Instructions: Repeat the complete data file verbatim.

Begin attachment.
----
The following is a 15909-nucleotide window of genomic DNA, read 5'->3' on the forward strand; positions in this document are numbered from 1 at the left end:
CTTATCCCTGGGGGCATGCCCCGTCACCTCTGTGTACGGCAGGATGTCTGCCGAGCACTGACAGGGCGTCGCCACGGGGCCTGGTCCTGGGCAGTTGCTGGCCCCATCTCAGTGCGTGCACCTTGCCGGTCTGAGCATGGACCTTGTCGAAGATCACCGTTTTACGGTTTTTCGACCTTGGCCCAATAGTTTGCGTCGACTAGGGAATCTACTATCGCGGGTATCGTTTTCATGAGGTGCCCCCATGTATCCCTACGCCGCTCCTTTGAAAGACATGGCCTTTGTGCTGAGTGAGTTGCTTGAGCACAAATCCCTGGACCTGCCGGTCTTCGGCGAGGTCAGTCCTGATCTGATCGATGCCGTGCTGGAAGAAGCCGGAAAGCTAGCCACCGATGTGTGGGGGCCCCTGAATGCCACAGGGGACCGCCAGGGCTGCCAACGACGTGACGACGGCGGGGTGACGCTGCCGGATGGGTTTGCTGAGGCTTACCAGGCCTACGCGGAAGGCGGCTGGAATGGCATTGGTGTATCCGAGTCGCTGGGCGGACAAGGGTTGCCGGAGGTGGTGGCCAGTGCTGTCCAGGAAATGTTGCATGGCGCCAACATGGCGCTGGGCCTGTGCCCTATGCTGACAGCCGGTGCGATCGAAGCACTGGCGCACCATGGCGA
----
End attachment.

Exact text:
The following is a 15909-nucleotide window of genomic DNA, read 5'->3' on the forward strand; positions in this document are numbered from 1 at the left end:
CTTATCCCTGGGGGCATGCCCCGTCACCTCTGTGTACGGCAGGATGTCTGCCGAGCACTGACAGGGCGTCGCCACGGGGCCTGGTCCTGGGCAGTTGCTGGCCCCATCTCAGTGCGTGCACCTTGCCGGTCTGAGCATGGACCTTGTCGAAGATCACCGTTTTACGGTTTTTCGACCTTGGCCCAATAGTTTGCGTCGACTAGGGAATCTACTATCGCGGGTATCGTTTTCATGAGGTGCCCCCATGTATCCCTACGCCGCTCCTTTGAAAGACATGGCCTTTGTGCTGAGTGAGTTGCTTGAGCACAAATCCCTGGACCTGCCGGTCTTCGGCGAGGTCAGTCCTGATCTGATCGATGCCGTGCTGGAAGAAGCCGGAAAGCTAGCCACCGATGTGTGGGGGCCCCTGAATGCCACAGGGGACCGCCAGGGCTGCCAACGACGTGACGACGGCGGGGTGACGCTGCCGGATGGGTTTGCTGAGGCTTACCAGGCCTACGCGGAAGGCGGCTGGAATGGCATTGGTGTATCCGAGTCGCTGGGCGGACAAGGGTTGCCGGAGGTGGTGGCCAGTGCTGTCCAGGAAATGTTGCATGGCGCCAACATGGCGCTGGGCCTGTGCCCTATGCTGACAGCCGGTGCGATCGAAGCACTGGCGCACCATGGCGA